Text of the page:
Isshi Yamada never said much to me when I was dating his daughter in college. To us Western students who studied Eastern religions, he was an enigmatic Zen Buddhism professor who was famous for giving exams that bordered on the surreal.
Most of my memories of Dr. Yamada put him sitting at his dining room table in a worn Irish fisherman’s sweater , drinking a little sake and watching the affairs of the household.
One day, however, Dr. Yamada became quite animated on the topic of human perception. And his short lecture sticks with me to this day.
“What is the one thing the eye cannot see?” Dr. Yamada asked.
Dr. Yamada shook his head.
“What is the one thing that fire cannot burn?” he asked.
Like most Westerners, I started to go literal. “Titanium?” I said (or something equally stupid).
“What is the one thing that the finger cannot touch?” he asked.
I shook my head.
“The eye cannot see the eye. The fire cannot burn the fire. The finger cannot touch the finger,” he said.
This short condemnation of self-analysis and self-perception has colored my thoughts every moment since that day. Including today.
As I’ve said before, I do a lot of sharpening. I sharpen things almost every day. I think nothing of the process. I don’t obsess about it. I don’t blog much about it (there is no “Sharpening” category for this blog). For me it is like religion. Not the fervent kind with snakes and faith-healing and fried chicken. The kind that simply flows through everything. Without it, things wouldn’t exist. Without sharpening, woodworking wouldn’t exist. Period.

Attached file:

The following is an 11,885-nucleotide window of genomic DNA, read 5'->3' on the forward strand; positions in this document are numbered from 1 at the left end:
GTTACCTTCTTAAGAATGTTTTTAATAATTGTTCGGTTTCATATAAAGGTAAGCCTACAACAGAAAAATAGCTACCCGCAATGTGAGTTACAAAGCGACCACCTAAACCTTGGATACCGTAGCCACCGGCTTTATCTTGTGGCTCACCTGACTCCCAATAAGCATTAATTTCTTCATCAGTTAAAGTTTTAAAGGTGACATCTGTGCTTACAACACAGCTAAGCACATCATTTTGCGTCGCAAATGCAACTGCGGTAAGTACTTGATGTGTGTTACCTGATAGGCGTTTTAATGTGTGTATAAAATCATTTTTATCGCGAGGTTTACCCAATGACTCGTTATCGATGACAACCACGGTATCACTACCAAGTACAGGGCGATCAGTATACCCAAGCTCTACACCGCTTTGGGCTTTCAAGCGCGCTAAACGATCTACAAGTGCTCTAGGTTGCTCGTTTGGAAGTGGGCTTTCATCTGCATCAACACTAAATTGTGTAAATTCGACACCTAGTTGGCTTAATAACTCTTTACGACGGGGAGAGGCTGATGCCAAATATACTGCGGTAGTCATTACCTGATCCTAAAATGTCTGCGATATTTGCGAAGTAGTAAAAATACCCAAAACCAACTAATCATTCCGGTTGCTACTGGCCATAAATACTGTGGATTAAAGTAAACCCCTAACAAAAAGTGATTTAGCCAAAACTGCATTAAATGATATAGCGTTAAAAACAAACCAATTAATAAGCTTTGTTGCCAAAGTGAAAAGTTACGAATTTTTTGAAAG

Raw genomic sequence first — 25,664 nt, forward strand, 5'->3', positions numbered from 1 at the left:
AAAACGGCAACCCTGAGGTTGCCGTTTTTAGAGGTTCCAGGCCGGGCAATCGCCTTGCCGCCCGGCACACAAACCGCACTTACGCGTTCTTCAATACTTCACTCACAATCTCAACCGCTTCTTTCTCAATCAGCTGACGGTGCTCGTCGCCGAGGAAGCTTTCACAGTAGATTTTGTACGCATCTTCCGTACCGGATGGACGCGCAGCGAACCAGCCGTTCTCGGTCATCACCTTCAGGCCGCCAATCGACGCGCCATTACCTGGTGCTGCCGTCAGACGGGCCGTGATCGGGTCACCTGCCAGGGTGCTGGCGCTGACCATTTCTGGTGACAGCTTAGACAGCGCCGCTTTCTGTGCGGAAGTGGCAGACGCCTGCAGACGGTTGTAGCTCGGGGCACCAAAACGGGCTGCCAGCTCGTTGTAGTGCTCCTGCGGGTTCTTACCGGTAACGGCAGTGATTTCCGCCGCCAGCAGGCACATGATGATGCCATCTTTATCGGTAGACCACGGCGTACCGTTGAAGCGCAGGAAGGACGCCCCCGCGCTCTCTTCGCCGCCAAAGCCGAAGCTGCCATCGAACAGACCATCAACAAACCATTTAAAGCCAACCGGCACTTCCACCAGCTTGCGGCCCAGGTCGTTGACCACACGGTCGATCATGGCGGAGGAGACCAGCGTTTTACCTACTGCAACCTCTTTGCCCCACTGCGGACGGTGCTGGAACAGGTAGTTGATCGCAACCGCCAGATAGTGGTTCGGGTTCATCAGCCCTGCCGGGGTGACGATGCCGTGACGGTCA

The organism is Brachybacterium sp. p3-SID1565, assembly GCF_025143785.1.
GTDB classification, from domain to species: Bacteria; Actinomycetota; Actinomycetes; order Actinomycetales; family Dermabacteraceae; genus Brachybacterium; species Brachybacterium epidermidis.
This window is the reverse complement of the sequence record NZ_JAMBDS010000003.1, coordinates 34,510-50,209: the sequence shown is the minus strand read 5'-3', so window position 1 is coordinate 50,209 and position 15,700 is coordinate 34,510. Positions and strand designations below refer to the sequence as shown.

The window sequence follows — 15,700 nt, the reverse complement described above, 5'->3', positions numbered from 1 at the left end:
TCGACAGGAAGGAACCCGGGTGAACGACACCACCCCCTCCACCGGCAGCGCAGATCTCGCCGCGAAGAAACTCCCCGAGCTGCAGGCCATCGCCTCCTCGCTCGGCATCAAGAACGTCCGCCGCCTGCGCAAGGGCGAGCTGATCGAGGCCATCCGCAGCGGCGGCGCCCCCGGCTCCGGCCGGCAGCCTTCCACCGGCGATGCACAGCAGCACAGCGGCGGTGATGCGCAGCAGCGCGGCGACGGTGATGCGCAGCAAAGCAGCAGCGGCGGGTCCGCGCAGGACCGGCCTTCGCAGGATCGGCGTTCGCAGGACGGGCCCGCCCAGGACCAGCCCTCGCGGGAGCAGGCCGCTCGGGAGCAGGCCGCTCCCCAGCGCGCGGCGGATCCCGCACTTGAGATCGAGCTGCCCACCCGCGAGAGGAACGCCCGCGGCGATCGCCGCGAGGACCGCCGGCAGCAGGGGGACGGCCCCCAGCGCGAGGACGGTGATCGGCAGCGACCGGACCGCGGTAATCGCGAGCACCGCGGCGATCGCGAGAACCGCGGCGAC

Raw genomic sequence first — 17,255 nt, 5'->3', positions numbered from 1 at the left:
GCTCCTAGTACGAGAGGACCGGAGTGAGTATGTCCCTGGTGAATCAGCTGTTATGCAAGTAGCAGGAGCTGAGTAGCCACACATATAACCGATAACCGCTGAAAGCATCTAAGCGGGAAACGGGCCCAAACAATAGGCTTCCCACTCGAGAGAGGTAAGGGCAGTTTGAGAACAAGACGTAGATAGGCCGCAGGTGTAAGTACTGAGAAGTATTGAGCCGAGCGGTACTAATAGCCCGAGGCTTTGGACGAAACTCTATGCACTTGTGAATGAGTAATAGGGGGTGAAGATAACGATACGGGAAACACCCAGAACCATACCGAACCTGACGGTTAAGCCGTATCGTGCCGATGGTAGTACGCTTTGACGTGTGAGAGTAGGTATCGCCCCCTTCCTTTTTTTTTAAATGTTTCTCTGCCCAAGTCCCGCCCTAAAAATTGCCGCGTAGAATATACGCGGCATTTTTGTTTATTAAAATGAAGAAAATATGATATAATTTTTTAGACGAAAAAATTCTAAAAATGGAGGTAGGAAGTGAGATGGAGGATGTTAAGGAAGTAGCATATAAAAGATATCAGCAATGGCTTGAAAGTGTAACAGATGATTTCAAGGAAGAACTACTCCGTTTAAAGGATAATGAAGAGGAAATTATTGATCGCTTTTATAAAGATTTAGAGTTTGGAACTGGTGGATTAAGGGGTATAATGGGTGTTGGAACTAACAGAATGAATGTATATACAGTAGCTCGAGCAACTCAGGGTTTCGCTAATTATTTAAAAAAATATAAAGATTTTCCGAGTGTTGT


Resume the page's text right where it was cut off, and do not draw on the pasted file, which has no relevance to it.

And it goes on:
And I don’t talk about sharpening much on this blog because people get upset. And you should never ever get upset about sharpening. That spoils your efforts.
I have a theory. Maybe it’s more accurate to say I had one. Here it goes:
When I sharpen with waterstones, I get the best results if I use firm pressure when beginning with a new grit then I use gradually decreasing pressure on that new grit. This change in downward pressure seems to speed the polishing process, or at the very least it polishes the areas around the deeper scratches, revealing them to my blind eyes.
My crackpot theory: The firm pressure breaks up the waterstone and those particles get smashed into smaller particles on the surface. The lighter pressure I use at the end of a grit allows those smaller particles a chance to work the steel.
Bottom line: Using less pressure will speed your efforts.
So I sent my theory to Ron Hock, the founder of Hock Tools and the author of one of the books we publish that I am most proud of, “The Perfect Edge.” Ron (or the Rev. Ron as he is sometimes called), thought about it for a bit and replied:
“I think mine is the simpler theory so, according to the principal of Occam’s Razor, I’m right. (But I think you’re right, too: That due to the crushing action you are loading the surface with finer and finer grit grains and reducing the pressure allows the blade to float on them.)”
So that’s the set-up , not the real story. I have spent the last 17 years of my life sharpening and dulling steel edges, and that is my honest perception. When I use firm pressure I can get my edges only so polished. Then they stop looking better , no matter how much I work. But if I start using lighter pressure, they look better on that same grit.
So I set out on Monday to show this through photographs using our nice macro lens. I sharpened an A2 iron on my #1,000-grit stone until it stopped improving using firm downward pressure. I took its photo. Then I switched to delicate pressure on the same grit. It looked a lot more polished. I took its picture using the exact same camera position, iron position, light position and camera settings.
- Who makes the best honing guide for chisels? Richard Kell. End of story. Buy them direct from Richard here. (And buy a sundial while you are at it.)